ISIS Recruitment Tale ‘The Kerala Story’ Divides India: Banned in Some States, Subsidized in Others

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Sudipto Sen’s “The Kerala Story,” produced by noted filmmaker Vipul Amrutlal Shah, is in the eye of a storm in India. It has divided the country’s political classes, with some banning the film and others encouraging it.

“The Kerala Story” follows the travails of three women from the southern Indian state of Kerala who are abducted and recruited by ISIS in Syria.

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The modestly budgeted film released on May 5 to poor critical reviews, but is emerging as a major box office success, having grossed $5.6 million to date.

The film claims that some 32,000 women from Kerala had been abducted and recruited by the ISIS though the veracity of this number has been disputed. There were widespread objections in Kerala to the film, but it is running there in a limited number of cinemas.

The neighboring state of Tamil Nadu has not banned the film, but the state’s multiplex owners’ association withdrew the film from cinemas. In West Bengal, the film was banned on the orders of Mamata Banerjee, the Chief Minister.

Shah said he will take legal action against the halting of the film in Tamil Nadu and West Bengal.The Producers Guild of India has also objected to the bans.

“The Producers Guild of India is distressed by, and would like to record its strong objection to, state-enforced bans on ‘The Kerala Story.’ As emphasized by us on several occasions in the past, film releases are regulated by CBFC [Central Board of Film Certification] and any film that complies with this statutory requirement should face no further hurdles in having the paying public decide on its fate,” the Guild said in a statement shared with Variety.

“Of course, the audience can choose to watch or ignore any film but that is a choice that should be theirs to make, not one that is imposed on them by any party other than CBFC. We call upon all the relevant authorities to urgently address this all-too-frequent phenomenon of films being denied their right to unfettered, nation-wide exhibition despite having duly complied with regulatory requirements,” the Guild added.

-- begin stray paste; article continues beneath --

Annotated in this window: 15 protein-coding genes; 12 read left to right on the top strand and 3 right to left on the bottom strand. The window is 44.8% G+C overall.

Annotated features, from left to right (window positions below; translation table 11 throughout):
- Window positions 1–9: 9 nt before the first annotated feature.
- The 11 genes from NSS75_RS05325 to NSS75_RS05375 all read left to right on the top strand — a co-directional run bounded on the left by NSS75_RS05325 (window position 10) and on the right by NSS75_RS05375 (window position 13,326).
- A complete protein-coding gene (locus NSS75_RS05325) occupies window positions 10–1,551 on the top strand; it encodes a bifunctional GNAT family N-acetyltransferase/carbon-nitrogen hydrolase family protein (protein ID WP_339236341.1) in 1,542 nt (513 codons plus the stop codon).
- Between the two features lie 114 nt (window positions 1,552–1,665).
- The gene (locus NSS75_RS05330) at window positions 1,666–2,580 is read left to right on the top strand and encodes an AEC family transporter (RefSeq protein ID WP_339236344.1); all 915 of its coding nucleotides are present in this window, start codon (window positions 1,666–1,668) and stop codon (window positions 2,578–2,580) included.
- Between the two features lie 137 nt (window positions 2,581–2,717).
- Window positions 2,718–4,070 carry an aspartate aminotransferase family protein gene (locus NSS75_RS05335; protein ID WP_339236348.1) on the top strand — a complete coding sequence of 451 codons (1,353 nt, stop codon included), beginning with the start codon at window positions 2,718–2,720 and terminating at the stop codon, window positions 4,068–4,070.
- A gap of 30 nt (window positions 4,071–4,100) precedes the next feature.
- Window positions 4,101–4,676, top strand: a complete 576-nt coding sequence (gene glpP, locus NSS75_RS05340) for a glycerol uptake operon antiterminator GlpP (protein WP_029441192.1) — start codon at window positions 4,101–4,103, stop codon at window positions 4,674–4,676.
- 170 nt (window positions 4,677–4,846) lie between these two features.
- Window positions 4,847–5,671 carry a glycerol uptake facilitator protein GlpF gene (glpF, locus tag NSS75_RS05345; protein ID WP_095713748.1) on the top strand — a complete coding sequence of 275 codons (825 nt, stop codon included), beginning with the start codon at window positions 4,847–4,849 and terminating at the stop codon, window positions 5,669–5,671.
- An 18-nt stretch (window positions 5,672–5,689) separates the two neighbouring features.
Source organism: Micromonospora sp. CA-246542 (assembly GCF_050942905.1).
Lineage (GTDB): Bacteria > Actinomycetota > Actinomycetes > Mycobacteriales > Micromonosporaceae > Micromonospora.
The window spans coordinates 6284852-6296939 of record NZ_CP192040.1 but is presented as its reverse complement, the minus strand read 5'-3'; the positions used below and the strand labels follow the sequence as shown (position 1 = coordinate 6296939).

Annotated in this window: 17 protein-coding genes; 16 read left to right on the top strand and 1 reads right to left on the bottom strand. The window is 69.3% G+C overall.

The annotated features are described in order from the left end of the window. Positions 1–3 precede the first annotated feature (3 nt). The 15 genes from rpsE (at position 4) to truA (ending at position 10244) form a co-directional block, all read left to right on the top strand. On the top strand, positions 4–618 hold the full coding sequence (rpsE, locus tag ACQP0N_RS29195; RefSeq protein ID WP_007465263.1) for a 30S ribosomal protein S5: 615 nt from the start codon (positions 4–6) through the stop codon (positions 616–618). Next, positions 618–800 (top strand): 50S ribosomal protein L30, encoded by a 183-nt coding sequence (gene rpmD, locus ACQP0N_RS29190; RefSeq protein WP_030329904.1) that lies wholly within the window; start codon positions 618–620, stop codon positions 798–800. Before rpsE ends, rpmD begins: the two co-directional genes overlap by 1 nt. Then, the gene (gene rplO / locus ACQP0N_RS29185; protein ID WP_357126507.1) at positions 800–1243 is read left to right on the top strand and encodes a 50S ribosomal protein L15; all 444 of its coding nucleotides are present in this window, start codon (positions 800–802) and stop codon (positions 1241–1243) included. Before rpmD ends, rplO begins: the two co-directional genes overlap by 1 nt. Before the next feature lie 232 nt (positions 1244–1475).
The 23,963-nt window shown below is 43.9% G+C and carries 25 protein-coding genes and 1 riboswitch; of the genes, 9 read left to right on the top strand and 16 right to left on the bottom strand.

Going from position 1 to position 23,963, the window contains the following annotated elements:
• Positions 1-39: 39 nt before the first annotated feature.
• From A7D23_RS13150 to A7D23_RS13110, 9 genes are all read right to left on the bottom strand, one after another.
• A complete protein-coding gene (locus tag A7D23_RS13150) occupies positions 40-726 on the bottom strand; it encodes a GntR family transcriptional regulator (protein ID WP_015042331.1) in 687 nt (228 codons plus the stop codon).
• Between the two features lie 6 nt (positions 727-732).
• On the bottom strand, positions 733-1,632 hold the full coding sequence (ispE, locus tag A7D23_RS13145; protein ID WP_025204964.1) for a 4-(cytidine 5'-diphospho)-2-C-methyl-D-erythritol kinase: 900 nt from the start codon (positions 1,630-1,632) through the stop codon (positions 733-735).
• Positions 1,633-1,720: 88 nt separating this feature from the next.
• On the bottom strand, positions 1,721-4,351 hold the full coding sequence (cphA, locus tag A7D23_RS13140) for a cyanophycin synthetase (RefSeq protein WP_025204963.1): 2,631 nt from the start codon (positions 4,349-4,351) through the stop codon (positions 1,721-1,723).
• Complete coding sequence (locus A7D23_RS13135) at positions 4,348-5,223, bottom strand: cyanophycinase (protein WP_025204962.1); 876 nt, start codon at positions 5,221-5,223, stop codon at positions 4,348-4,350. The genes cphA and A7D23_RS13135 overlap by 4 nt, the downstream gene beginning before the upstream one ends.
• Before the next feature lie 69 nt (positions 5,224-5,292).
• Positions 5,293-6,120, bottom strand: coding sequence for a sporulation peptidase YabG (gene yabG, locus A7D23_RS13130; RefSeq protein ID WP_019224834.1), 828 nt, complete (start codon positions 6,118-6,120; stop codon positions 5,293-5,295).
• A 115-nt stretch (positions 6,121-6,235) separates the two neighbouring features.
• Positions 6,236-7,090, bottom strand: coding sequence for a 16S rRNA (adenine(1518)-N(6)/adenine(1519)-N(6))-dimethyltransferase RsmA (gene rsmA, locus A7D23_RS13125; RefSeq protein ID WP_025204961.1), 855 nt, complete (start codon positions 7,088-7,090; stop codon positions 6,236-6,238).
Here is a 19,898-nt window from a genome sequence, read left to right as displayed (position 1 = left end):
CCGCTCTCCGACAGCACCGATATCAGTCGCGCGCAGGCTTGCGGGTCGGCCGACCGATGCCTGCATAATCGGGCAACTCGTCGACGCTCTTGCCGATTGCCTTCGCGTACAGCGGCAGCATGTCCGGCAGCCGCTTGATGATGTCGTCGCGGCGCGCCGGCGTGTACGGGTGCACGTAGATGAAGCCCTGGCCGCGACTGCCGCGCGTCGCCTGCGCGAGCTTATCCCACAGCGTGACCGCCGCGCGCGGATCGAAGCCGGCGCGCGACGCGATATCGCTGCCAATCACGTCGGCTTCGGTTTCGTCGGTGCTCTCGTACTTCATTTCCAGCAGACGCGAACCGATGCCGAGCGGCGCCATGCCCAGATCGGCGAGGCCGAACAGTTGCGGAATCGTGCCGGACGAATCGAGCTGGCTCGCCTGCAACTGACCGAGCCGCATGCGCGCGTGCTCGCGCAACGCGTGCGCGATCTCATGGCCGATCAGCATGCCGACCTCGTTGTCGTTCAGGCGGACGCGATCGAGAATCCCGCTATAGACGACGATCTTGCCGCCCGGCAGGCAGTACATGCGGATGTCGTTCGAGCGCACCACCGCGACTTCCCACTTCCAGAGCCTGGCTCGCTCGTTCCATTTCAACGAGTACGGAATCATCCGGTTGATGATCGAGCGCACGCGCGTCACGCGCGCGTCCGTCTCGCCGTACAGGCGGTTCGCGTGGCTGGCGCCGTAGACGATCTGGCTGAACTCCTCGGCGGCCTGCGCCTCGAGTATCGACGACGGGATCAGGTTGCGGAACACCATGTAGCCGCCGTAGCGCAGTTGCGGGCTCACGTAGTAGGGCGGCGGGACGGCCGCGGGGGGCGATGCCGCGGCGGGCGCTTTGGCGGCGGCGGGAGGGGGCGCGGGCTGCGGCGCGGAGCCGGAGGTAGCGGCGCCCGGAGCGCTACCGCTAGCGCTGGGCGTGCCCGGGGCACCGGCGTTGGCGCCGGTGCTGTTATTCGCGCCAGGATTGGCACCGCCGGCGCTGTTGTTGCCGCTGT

Tamil Nadu, West Bengal and Kerala are so-called opposition states, with governments with different political leanings from the Hindu-nationalist Bharatiya Janata Party (BJP), which dominates India’s national government. BJP-led governments in Uttar Pradesh and Madhya Pradesh have encouraged the film by waiving local film taxes, thus making tickets significantly cheaper.

Emotions are running high as the BJP and the opposition Congress party tussle over elections in the southern state of Karnataka, home to India’s software industry and the Kannada-language film industry that produced two of 2022’s biggest hits – “K.G.F: Chapter 2” and “Kantara.”

Prime Minister Narendra Modi said at an election rally in Karnataka last week: “The movie ‘The Kerala Story’ is trying to expose the consequences of terrorism in a society, especially in a state like Kerala which is beautiful land of hardworking and talented people. The Congress party is now trying to ban the film and support the terror elements.”

Tamil Nadu, West Bengal and Kerala are not ruled by the Congress party.

Sen was last year part of the jury at the International Film Festival of India, Goa, where jury chief, Israeli filmmaker Nadav Lapid, criticized the inclusion in the international competition of “The Kashmir Files,” which he alleged was “vulgar propaganda.” While other jurors, U.S. producer Jinko Gotoh, French film editor Pascale Chavance, Spanish documentary filmmaker and journalist Javier Angulo Barturen, supported Lapid’s stance, Sen distanced himself from Lapid’s remarks, saying that it was his personal opinion.

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